The 1964 Surgeon General’s Report on Smoking and Health
- In 1941, Drs. Alton Ochsner and Michael DeBakey published their observations on the relationship between smoking and lung cancer. For many years, they and the handful of outspoken physician opponents of cigarettes were met with indifference or ridicule within the medical profession, doubtless in part due to the fact that well into the 1950s more than two-thirds of doctors smoked.
- In 1964, the Report of the Advisory Committee to the Surgeon General on Smoking and Health reviewed the medical literature and summarized the devastating scientific case against smoking. The Surgeon General’s report concluded that cigarette smoking was the major cause of lung cancer in men and was causally related to laryngeal and oral cancer.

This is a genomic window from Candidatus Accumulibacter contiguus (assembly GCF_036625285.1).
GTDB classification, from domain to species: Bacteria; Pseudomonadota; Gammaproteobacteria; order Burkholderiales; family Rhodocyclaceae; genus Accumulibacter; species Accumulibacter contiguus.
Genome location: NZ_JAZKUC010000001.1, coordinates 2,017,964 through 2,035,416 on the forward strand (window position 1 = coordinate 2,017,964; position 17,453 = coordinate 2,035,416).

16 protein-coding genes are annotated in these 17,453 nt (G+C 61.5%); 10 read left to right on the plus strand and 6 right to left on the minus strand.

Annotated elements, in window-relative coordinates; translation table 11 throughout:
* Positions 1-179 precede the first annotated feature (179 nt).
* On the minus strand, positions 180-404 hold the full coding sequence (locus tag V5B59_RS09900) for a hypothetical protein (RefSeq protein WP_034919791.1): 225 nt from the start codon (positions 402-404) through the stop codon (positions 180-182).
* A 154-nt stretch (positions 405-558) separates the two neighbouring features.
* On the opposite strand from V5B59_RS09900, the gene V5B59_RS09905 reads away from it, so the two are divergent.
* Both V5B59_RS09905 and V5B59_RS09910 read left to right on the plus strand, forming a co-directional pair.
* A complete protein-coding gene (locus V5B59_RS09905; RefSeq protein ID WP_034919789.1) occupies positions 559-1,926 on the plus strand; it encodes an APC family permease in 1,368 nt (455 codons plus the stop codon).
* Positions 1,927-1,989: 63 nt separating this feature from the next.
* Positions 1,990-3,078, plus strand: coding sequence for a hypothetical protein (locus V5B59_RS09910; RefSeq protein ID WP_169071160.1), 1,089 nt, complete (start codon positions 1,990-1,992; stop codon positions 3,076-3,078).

Surgeon General’s Report on Smoking and Health (14:19)
Video clip of press conference given by U.S. Surgeon General Luther Terry, MD, to announce the findings of the Report on Smoking and Health, which concluded that cigarette smoking was the main cause of lung cancer
January 11, 1964